Renewable and affordable energy

The Snowy 2.0 project will be the world’s second largest pumped hydro renewable power station which will add 2,000 megawatts of energy generation and provide 175 hours of storage for the National Electricity Market, which is enough to power 500,000 homes. Snowy 2.0 will enhance stability and security to the energy market and increase affordability and reliability. It is expected that the Snowy 2.0 project will also create opportunities for jobs, local businesses and improvements in local infrastructure.

The Coalition government is targeting a 25 per cent reduction in the wholesale electricity price by the end of 2021 with the Underwriting New Generation Investments program.

From 1 July 2019, the Coalition has also said it will abolish the loyalty tax and the misleading use of discounts to attract customers. Australian families and small businesses changing to default market offers will have lower electricity prices. The default market offer performs as a price safety net and will require energy retailers to present their plans with a common price benchmark.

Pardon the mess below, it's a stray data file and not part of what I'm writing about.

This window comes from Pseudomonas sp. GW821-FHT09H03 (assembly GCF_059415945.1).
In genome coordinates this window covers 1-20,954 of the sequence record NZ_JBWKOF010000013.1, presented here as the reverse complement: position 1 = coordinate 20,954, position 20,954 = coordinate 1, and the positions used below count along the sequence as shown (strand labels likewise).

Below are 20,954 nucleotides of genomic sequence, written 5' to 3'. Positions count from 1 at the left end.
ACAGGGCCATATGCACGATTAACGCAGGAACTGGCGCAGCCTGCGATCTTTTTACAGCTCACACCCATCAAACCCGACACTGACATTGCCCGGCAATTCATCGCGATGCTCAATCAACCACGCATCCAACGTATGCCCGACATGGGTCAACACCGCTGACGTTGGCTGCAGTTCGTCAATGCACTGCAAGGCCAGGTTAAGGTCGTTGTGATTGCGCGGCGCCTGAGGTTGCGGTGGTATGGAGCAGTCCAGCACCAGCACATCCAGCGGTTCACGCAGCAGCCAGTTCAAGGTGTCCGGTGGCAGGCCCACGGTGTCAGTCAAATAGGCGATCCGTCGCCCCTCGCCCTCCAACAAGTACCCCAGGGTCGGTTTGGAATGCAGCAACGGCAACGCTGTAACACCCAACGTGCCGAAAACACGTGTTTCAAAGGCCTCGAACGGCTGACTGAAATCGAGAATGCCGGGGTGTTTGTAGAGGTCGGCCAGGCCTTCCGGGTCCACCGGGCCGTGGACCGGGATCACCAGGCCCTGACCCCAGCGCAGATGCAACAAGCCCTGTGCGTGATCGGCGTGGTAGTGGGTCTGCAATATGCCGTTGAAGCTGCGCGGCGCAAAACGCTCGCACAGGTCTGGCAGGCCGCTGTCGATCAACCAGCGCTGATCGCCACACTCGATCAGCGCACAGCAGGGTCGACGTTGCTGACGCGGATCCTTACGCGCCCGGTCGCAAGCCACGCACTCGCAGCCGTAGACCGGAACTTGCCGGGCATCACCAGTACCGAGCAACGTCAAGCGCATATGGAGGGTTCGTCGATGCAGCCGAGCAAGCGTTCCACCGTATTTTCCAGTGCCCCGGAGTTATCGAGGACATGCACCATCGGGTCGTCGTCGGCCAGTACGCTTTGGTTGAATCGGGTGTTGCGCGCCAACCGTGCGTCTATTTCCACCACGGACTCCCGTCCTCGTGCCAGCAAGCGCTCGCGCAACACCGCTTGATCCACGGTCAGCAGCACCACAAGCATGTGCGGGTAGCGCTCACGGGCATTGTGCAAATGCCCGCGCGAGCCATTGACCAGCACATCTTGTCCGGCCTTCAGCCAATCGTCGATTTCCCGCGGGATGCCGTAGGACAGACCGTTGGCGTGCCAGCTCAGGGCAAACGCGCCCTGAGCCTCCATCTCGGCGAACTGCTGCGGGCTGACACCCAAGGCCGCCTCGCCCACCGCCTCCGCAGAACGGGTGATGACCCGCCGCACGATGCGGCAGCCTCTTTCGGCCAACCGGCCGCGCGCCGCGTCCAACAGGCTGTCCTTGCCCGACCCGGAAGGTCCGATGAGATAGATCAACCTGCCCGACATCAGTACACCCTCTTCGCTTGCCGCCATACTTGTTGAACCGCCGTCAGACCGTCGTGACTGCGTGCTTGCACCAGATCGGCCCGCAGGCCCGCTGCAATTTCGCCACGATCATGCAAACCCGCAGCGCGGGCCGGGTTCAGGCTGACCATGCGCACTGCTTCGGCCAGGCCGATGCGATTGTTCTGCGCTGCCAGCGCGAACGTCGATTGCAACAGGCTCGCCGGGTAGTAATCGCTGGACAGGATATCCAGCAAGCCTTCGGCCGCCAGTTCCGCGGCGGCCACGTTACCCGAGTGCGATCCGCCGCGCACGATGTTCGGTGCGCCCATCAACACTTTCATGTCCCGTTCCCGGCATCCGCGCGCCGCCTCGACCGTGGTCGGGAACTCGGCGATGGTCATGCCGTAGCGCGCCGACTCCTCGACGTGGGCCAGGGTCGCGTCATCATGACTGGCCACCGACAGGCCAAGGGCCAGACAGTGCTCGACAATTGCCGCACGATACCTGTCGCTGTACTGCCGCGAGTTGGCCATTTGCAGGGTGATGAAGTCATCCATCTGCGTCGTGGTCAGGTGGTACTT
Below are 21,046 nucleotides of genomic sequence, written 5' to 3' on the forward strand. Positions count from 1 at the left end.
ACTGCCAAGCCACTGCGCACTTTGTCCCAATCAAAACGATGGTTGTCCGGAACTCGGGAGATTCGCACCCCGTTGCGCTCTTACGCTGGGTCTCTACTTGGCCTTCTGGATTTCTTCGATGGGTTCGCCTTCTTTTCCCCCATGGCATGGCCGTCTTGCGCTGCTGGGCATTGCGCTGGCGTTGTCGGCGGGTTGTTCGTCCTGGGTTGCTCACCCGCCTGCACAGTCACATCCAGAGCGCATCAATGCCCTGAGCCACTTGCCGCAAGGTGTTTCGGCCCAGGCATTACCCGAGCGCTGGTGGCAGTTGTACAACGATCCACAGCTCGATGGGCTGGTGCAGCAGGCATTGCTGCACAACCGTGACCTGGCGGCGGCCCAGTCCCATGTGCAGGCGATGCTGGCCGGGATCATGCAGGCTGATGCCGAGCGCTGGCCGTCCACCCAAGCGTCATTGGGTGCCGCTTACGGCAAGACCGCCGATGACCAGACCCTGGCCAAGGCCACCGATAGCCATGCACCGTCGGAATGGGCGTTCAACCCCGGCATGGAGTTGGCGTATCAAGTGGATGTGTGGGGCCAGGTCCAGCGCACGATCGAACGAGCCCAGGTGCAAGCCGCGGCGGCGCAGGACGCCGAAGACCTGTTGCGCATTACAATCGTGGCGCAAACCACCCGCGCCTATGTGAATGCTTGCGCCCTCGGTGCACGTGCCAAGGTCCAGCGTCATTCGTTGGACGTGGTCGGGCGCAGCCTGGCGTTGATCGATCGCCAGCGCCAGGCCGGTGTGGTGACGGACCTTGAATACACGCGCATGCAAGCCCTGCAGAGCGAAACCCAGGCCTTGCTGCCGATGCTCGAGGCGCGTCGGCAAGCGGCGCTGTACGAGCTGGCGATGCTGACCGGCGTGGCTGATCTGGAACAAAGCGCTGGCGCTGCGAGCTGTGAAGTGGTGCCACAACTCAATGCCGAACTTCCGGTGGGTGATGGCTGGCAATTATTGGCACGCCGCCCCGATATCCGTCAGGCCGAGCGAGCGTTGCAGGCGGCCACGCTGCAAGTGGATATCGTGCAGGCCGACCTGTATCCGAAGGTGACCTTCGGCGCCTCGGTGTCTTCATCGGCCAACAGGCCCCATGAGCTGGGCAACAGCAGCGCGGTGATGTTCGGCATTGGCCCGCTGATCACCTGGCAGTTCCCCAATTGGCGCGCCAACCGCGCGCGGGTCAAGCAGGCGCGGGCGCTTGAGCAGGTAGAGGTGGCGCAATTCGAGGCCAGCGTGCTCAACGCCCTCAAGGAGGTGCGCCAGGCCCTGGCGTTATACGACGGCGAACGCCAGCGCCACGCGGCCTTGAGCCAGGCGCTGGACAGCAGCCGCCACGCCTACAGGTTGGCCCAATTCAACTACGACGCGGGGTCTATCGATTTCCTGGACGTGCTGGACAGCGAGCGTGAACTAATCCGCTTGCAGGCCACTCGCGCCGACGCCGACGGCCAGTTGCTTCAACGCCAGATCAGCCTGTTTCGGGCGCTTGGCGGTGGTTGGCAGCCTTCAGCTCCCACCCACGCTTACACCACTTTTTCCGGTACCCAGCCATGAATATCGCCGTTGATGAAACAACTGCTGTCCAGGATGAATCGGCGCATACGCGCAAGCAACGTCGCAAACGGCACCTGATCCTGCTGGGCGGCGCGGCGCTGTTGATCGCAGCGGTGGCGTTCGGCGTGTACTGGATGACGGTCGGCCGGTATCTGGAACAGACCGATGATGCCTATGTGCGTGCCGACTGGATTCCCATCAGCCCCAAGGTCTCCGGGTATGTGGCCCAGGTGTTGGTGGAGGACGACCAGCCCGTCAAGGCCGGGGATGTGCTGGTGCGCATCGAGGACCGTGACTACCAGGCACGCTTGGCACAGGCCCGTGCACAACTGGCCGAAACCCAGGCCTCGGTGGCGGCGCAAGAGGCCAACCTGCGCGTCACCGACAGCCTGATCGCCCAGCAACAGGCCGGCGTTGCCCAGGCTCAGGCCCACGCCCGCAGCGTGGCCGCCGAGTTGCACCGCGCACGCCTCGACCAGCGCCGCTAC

Environment

The Coalition will implement the Australian Recycling Investment Plan, which is worth $167 million, to increase recycling rates, tackle plastic waste and halve food waste by 2030. There will also be an investment of over $22 million in a new Communities Environment Program which will provide each federal electorate with up to $150,000 for local communities to implement environmental projects.

The Government has also pledged $100 million to a new Environment Restoration Fund to assist major environmental projects which include cleaning and protecting Australia’s coasts, oceans and waterways, protecting threatened species and increasing recycling and reducing waste.